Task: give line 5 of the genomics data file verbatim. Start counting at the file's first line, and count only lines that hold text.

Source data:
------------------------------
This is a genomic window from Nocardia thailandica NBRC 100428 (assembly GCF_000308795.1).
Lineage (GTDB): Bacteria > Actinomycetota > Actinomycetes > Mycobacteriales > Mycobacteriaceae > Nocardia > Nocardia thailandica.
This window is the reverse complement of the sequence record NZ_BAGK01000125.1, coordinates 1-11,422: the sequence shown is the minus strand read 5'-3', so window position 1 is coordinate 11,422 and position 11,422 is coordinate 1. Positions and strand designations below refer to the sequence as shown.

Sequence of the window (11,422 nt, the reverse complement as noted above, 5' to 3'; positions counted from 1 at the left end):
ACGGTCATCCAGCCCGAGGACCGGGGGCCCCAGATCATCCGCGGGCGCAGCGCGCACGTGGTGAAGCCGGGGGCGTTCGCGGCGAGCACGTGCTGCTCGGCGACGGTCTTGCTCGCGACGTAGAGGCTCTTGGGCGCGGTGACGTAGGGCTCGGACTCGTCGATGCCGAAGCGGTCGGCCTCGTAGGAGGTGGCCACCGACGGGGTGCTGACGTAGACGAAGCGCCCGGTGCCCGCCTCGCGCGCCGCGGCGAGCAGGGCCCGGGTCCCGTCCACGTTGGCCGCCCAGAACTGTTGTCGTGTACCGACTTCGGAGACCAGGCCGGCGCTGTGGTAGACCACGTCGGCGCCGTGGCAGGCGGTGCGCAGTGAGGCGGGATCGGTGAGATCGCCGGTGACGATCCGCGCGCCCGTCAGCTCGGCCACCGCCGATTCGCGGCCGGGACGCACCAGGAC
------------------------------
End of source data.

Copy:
ACGGTCATCCAGCCCGAGGACCGGGGGCCCCAGATCATCCGCGGGCGCAGCGCGCACGTGGTGAAGCCGGGGGCGTTCGCGGCGAGCACGTGCTGCTCGGCGACGGTCTTGCTCGCGACGTAGAGGCTCTTGGGCGCGGTGACGTAGGGCTCGGACTCGTCGATGCCGAAGCGGTCGGCCTCGTAGGAGGTGGCCACCGACGGGGTGCTGACGTAGACGAAGCGCCCGGTGCCCGCCTCGCGCGCCGCGGCGAGCAGGGCCCGGGTCCCGTCCACGTTGGCCGCCCAGAACTGTTGTCGTGTACCGACTTCGGAGACCAGGCCGGCGCTGTGGTAGACCACGTCGGCGCCGTGGCAGGCGGTGCGCAGTGAGGCGGGATCGGTGAGATCGCCGGTGACGATCCGCGCGCCCGTCAGCTCGGCCACCGCCGATTCGCGGCCGGGACGCACCAGGAC